Buddy Rose: A Radical Change for the WWE Hall of Fame

Each year, many deserving names are left out of the WWE Hall of Fame. Before his untimely passing, wrestling legend Buddy Rose felt this process needed to be changed!

Before his passing, Playboy Buddy Rose felt the WWE Hall of Fame needed to be changed.
Before his passing, Playboy Buddy Rose felt the WWE Hall of Fame needed to be changed.

Buddy Rose on the WWE Hall of Fame

If you wracked your brain, you could probably come up with a hundred solo candidates throughout wrestling history more than worthy of WWE Hall of Fame induction.

Dozens of wrestlers campaigned heavily in the old WWWF and WWF territory, warranting all the bells and whistles for the main induction ceremony.

These individuals were clearly on the radar of Vince McMahon as many worked for both Senior and Junior and should have gone in on day one back in 1993 when the tradition started.

Yes, some of them have shamefully been waiting nearly thirty years.

Sadly, many are gone and will never receive the honor in person.

For a while now, the WWE Hall of Fame has had five living and one posthumous induction a year.

There is, of course, the celebrity induction (how can we ever forget about Mr. T’s long-winded speech about his mother?), one Warrior Award, and since 2015, legacy and group inductions. But is this enough?

In an interview with In Your Head Radio two years before his passing, “Playboy” Buddy Rose gave his take.

“Basically, every wrestler who made a living from wrestling and was able to put food on the table and pay the rent or buy a house should be in the hall of fame. That’s my personal opinion.”

Rose continued, “Everybody that I wrestled helped make me, and I helped make them.

“It’s basically a fraternity of people that got together and tried to make it so we could work seven nights a week and make money every single night without hurting each other.

“No wrestler could be in the WWE Hall of Fame if he was in the ring by himself with a camera on him. You couldn’t do it – because you needed somebody to win and somebody to lose.

“What about all those guys that lost every night? How come they’re not in the Hall of Fame?

“You needed those guys. If you didn’t have ’em, you can’t build the pyramid.

“You gotta have somebody at the bottom of the pyramid to hold the top of the pyramid up… and if Hulk Hogan is at the top, what about all the guys who did jobs for him all the way up?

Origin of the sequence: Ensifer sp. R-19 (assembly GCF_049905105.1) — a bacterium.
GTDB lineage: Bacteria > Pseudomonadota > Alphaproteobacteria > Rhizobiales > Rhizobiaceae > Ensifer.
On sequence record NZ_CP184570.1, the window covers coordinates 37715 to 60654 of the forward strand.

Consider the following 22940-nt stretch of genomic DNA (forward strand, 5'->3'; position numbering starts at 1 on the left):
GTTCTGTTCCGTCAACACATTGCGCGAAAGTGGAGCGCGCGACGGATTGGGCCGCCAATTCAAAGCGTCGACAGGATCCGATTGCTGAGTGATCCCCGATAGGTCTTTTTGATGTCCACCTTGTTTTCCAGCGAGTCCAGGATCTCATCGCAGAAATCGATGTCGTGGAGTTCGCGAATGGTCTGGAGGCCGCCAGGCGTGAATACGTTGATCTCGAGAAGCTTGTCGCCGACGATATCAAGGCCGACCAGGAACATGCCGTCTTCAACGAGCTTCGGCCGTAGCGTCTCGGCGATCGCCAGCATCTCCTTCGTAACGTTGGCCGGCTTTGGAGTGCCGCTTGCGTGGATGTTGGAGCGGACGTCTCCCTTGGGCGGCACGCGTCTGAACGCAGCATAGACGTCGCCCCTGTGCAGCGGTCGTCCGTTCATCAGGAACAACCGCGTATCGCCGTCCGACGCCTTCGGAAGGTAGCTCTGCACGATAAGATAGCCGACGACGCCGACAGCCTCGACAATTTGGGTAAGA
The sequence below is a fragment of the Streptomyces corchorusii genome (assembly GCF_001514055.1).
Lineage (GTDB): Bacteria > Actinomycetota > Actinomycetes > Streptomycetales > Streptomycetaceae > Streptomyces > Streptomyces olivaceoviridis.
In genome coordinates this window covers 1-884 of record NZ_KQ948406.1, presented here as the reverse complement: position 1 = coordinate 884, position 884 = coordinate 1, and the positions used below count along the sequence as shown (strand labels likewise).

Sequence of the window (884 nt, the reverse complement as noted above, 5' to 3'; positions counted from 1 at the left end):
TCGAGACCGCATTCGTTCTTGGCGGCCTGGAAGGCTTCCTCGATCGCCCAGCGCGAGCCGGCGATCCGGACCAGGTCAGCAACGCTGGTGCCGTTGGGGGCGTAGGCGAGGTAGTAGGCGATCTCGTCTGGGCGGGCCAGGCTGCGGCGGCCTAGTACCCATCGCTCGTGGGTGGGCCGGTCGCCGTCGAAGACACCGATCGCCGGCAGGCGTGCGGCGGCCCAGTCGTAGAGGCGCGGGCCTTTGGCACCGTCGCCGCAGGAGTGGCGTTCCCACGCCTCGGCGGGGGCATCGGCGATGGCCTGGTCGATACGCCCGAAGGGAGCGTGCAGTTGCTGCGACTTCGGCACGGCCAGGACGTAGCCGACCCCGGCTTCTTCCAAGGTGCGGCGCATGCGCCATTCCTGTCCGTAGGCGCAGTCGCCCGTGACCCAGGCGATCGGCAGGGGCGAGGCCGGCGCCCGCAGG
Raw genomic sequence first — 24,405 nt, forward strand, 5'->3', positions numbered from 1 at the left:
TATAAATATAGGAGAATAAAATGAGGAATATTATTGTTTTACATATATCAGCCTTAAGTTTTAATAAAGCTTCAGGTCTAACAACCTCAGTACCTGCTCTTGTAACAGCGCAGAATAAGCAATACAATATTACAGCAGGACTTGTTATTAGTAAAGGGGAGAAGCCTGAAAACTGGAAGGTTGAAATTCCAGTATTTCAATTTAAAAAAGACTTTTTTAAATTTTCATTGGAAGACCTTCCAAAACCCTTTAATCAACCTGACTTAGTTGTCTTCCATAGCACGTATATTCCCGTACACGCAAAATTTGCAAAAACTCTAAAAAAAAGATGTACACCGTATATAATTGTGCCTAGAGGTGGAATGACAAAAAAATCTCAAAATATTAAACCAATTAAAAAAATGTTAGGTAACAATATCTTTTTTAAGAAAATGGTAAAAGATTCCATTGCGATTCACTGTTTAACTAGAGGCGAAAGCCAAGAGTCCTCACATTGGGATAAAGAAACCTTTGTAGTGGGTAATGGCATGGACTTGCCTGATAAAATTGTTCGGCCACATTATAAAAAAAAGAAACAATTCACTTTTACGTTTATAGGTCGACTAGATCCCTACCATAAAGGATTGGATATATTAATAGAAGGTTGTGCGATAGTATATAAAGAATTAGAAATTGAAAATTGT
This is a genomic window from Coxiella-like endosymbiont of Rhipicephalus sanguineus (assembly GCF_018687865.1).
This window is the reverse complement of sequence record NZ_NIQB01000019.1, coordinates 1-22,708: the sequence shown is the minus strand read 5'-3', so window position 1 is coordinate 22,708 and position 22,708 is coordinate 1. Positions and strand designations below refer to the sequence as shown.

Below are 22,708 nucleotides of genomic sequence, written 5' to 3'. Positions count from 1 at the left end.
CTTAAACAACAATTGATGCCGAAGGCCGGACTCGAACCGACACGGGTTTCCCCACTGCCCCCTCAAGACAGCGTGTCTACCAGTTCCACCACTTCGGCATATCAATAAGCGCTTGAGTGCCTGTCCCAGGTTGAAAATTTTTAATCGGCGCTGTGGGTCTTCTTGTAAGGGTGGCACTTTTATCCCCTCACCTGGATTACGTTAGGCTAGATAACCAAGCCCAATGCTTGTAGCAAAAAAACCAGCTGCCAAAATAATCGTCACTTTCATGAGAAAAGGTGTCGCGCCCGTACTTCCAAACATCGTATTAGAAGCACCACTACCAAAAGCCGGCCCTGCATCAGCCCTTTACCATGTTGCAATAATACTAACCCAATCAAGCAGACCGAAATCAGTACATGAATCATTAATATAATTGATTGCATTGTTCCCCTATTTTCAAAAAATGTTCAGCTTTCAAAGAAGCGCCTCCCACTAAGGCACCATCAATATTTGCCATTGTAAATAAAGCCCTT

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Death of Playboy Buddy Rose

In a profession with chiseled bodies, Buddy Rose stuck out like the proverbial sore thumb. Regardless of his size, he was an excellent worker whose ring psychology was matched by few.

Rose was primarily used as an enhancement talent during his final run with the then-WWF in 1990, losing all of his televised matches to elevate other stars.

However, the "Playboy" once received a title shot against Bob Backlund at Madison Square Garden, was the co-holder of the AWA Tag Titles when it still mattered, and was a huge draw in the Pacific Northwest.

He had many more credentials than those who only remember him by his “Blow Away Diet.”

Buddy Rose passed away from natural causes on April 28, 2009.

Ten years later, he was inducted into the legacy wing of the WWE Hall of Fame.

Unfortunately, like many, it was an honor he could not experience while alive.

Hopefully, WWE will honor the many giants who so rightfully deserve entry.

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JP Zarka founded Pro Wrestling Stories in 2015 and is the creative force behind the website as editor-in-chief. From 2018-19, he was the podcast host and producer for The Genius Cast with Lanny Poffo, brother of WWE legend Macho Man Randy Savage. His diverse career includes work as an elementary school teacher, assistant principal, and musician, notably as a singer-songwriter with the London-based band Sterling Avenue. Zarka has appeared on TV programs like “Autopsy: The Last Hours of” on Reelz (U.S.) and Channel 5 (U.K.) and has contributed research for programming on ITV and BBC.